The Relationship Between the Price of Wool and the Relative Profitability of Sheep and Cattle Grazing in Australia and its Possible Effect on the Future Supplies of Wool and Beef

An estimate of the long term elasticity of supply for Australian wool has been made by establishing the price of wool at which 457 farms in the BAE Sheep Industry Survey (1964-5 to 1965-6) would find beef production more profitable than producing sheep and wool. The calculation suggests that the long term elasticity of supply would be of the order of 1'7 to 2'5 depending on the year on which the calculation is based. The elasticities established in this way were used to estimate the long term supply of Australian wool assuming that the wool industry was exposed to prices similar to those prevailing in 1969-71 over a long period of time. If future wool prices are of the order of 35 to 40 cents per Ib, Australian wool production might decline by between 35 to 80 per cent and cattle numbers might increase by between 30 and 70 per cent at constant beef prices.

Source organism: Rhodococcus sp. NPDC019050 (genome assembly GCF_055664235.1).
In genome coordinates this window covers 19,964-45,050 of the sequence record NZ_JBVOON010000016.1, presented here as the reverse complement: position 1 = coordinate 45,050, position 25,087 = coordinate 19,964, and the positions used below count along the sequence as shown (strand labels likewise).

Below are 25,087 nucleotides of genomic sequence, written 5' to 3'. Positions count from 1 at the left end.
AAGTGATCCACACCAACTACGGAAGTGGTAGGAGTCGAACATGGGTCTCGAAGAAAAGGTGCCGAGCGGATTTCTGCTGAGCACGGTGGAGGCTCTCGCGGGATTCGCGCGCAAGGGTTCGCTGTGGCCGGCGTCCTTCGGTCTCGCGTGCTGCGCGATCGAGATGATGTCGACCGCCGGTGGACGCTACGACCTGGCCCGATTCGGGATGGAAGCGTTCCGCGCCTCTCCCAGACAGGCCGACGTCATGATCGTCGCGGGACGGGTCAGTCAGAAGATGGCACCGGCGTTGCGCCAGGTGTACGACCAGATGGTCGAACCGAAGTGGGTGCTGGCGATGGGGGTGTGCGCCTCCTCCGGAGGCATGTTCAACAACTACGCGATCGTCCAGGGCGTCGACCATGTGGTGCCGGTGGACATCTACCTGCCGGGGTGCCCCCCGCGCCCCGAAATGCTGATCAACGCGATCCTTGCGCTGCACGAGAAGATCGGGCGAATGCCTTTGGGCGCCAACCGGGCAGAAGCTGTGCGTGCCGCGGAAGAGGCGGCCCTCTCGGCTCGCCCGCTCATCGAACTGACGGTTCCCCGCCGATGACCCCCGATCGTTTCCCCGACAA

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Review of Marketing and Agricultural Economics, 41, 01
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 Record created 2017-04-01, last modified 2019-08-26

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